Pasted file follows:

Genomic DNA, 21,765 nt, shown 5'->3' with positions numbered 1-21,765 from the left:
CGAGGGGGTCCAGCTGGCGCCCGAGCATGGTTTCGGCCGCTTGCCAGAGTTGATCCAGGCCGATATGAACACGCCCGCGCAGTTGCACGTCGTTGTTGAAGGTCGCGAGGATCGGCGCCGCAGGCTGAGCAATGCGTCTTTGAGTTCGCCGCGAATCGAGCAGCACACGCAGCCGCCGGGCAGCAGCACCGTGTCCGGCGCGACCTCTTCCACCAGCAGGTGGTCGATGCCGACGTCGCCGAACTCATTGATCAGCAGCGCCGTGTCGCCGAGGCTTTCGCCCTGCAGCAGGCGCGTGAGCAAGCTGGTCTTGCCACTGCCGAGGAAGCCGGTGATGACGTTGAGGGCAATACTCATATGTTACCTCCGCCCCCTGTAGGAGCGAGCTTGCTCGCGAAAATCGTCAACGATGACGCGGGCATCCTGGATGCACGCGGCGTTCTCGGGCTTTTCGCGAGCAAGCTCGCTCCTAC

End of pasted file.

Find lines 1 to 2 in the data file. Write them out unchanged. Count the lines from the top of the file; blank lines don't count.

Genomic DNA, 21,765 nt, shown 5'->3' with positions numbered 1-21,765 from the left:
CGAGGGGGTCCAGCTGGCGCCCGAGCATGGTTTCGGCCGCTTGCCAGAGTTGATCCAGGCCGATATGAACACGCCCGCGCAGTTGCACGTCGTTGTTGAAGGTCGCGAGGATCGGCGCCGCAGGCTGAGCAATGCGTCTTTGAGTTCGCCGCGAATCGAGCAGCACACGCAGCCGCCGGGCAGCAGCACCGTGTCCGGCGCGACCTCTTCCACCAGCAGGTGGTCGATGCCGACGTCGCCGAACTCATTGATCAGCAGCGCCGTGTCGCCGAGGCTTTCGCCCTGCAGCAGGCGCGTGAGCAAGCTGGTCTTGCCACTGCCGAGGAAGCCGGTGATGACGTTGAGGGCAATACTCATATGTTACCTCCGCCCCCTGTAGGAGCGAGCTTGCTCGCGAAAATCGTCAACGATGACGCGGGCATCCTGGATGCACGCGGCGTTCTCGGGCTTTTCGCGAGCAAGCTCGCTCCTAC